Grill Like You Mean It: The Case for Bringing Back Fire

The Weber made grilling convenient and popular—but it also banished the flames, the taste, and the mystery of the real thing


At the turn of the century grilling was very straightforward in this country. You summoned your family and friends, built a campfire, put some steaks, dogs, or burgers over it, then gathered around to critique the chef, remark on the day's events, and eat while watching the flames as your forebears had done for millennia.

Until George Stephen came along. He inherited a staid old company that made steel harbor buoys. But he was a griller. And he was tired of relying on the makeshift grill tops used at campsites those days. So he sliced one of his buoys in half, poked some air holes in the bottom, and instructed the perplexed people at Weber metals to start pumping out these adulterated things for cooking. So was born the iconic American grill.

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Outdoor cooking became portable and affordable, and anyone could produce consistent results. Then with the advent of briquettes (thanks to another thinker named Henry Ford) things became even more convenient. You didn't even have to know how to light a fire to pull off a respectable barbecue. Any fool could douse charcoal cubes with fluid, dodge the fireball, toss on dinner, and close the lid.

And close the lid we did. Granted there was still plenty of burger-poking going on, but this simple change in what Americans considered grilling was a big one. People moved a step away from the grill because there was nothing to see, no dancing flame to watch anymore. The grill closed like an oven and ceased being a social focal point.

Not to diminish the Weber phenomenon—this grill singlehandedly got Americans grilling outside on a scale not seen since Neolithic times. If you had a yard you had a Weber. It granted a departure from the pot roast or casserole of the weekdays. Kudos to Mr. Stephen and Weber.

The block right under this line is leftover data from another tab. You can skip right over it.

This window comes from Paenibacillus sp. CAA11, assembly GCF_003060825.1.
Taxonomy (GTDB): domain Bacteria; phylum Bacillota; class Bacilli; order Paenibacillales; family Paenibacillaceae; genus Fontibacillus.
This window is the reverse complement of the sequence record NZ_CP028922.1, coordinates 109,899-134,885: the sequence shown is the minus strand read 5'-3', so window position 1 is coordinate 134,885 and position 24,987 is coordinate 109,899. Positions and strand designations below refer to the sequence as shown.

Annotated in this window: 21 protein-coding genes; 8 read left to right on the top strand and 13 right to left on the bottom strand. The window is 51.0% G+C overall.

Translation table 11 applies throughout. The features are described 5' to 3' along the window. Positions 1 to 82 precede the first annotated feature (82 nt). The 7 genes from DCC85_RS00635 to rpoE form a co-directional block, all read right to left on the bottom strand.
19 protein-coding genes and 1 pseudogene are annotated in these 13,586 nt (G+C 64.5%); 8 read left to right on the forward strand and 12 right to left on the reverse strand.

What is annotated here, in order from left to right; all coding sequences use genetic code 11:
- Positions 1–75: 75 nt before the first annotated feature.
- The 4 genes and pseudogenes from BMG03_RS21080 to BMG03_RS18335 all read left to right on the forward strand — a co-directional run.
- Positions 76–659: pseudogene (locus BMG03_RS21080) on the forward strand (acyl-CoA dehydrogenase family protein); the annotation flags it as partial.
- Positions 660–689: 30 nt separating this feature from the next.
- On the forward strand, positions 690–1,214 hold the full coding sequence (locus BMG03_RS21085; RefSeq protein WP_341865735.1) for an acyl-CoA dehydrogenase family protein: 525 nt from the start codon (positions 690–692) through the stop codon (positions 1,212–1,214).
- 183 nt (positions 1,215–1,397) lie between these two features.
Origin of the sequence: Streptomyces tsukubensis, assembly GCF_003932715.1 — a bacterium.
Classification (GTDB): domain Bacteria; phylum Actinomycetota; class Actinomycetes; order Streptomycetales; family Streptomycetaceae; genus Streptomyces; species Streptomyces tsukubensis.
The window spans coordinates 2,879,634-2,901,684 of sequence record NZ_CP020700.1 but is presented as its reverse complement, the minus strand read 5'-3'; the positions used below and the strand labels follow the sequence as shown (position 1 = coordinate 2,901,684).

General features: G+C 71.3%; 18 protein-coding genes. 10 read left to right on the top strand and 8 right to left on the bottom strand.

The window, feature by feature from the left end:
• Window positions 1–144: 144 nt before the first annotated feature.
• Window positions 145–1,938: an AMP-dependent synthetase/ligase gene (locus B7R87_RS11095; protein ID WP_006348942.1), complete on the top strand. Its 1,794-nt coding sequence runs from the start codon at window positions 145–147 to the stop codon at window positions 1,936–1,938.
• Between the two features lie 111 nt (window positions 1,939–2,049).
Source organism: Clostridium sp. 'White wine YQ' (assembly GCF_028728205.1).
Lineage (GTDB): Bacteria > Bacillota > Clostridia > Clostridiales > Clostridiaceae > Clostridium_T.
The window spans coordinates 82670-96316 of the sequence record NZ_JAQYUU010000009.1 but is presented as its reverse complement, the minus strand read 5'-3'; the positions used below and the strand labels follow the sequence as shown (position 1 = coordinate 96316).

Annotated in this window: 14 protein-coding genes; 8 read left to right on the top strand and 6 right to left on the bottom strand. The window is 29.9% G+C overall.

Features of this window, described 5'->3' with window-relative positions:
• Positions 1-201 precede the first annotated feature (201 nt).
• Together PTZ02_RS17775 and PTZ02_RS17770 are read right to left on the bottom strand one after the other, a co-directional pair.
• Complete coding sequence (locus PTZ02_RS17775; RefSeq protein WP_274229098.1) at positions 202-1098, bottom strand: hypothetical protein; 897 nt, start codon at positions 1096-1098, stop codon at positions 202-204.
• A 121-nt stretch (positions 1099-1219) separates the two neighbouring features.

But progress marched on. Weber and a host of others recognized America was in the midst of a cult of convenience, and in the '50s and '60s introduced grills that didn't even require a match. Gas moved out of the kitchen and into the backyard. Colorless, convenient gas.

Any day of the week, and on the weekends, you could walk outside, turn a knob, and be grilling in minutes. Close the lid, check the temp, grab a beer, and go about your business until it was time for dinner. Just like your range, but outside.

There is nothing wrong with convenience. Automatic transmissions are convenient. Take-out is convenient. Gas grills are convenient. Every single one of us decides what in our life should be convenient and what we want to involve ourselves in.

If you choose convenience for your grilling, more power to you. Really, all grilling is good. But if you are someone who geeks out about food, where it comes from, the preparation of it, and the hands that brought it to you, consider going back fifty or so years before it became normal to have a range on your patio. Apply that culinary involvement to a real, live, inconvenient cooking fire. You may not get the same results every time, and your hands will definitely get dirty. Oh, and because there is flame everyone will be watching your foolishness.

Fun, isn't it?

Image: Ben Eisendrath